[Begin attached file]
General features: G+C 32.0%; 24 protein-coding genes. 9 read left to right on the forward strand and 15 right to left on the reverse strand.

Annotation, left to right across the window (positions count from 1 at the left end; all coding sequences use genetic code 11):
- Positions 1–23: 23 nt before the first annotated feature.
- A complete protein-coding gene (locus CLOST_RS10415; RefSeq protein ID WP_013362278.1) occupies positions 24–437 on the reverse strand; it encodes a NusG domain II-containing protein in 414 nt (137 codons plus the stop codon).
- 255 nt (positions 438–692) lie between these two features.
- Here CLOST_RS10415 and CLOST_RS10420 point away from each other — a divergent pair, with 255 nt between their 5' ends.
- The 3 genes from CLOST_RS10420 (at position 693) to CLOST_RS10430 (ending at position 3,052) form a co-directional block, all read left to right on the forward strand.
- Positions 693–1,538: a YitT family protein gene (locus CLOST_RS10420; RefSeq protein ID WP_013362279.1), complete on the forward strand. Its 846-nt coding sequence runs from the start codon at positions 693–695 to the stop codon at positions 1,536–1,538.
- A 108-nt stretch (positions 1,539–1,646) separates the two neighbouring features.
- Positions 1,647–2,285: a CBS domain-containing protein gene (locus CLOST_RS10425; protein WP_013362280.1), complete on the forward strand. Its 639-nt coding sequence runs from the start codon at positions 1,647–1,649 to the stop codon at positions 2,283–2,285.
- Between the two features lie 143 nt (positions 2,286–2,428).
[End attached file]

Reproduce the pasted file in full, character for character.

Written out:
General features: G+C 32.0%; 24 protein-coding genes. 9 read left to right on the forward strand and 15 right to left on the reverse strand.

Annotation, left to right across the window (positions count from 1 at the left end; all coding sequences use genetic code 11):
- Positions 1–23: 23 nt before the first annotated feature.
- A complete protein-coding gene (locus CLOST_RS10415; RefSeq protein ID WP_013362278.1) occupies positions 24–437 on the reverse strand; it encodes a NusG domain II-containing protein in 414 nt (137 codons plus the stop codon).
- 255 nt (positions 438–692) lie between these two features.
- Here CLOST_RS10415 and CLOST_RS10420 point away from each other — a divergent pair, with 255 nt between their 5' ends.
- The 3 genes from CLOST_RS10420 (at position 693) to CLOST_RS10430 (ending at position 3,052) form a co-directional block, all read left to right on the forward strand.
- Positions 693–1,538: a YitT family protein gene (locus CLOST_RS10420; RefSeq protein ID WP_013362279.1), complete on the forward strand. Its 846-nt coding sequence runs from the start codon at positions 693–695 to the stop codon at positions 1,536–1,538.
- A 108-nt stretch (positions 1,539–1,646) separates the two neighbouring features.
- Positions 1,647–2,285: a CBS domain-containing protein gene (locus CLOST_RS10425; protein WP_013362280.1), complete on the forward strand. Its 639-nt coding sequence runs from the start codon at positions 1,647–1,649 to the stop codon at positions 2,283–2,285.
- Between the two features lie 143 nt (positions 2,286–2,428).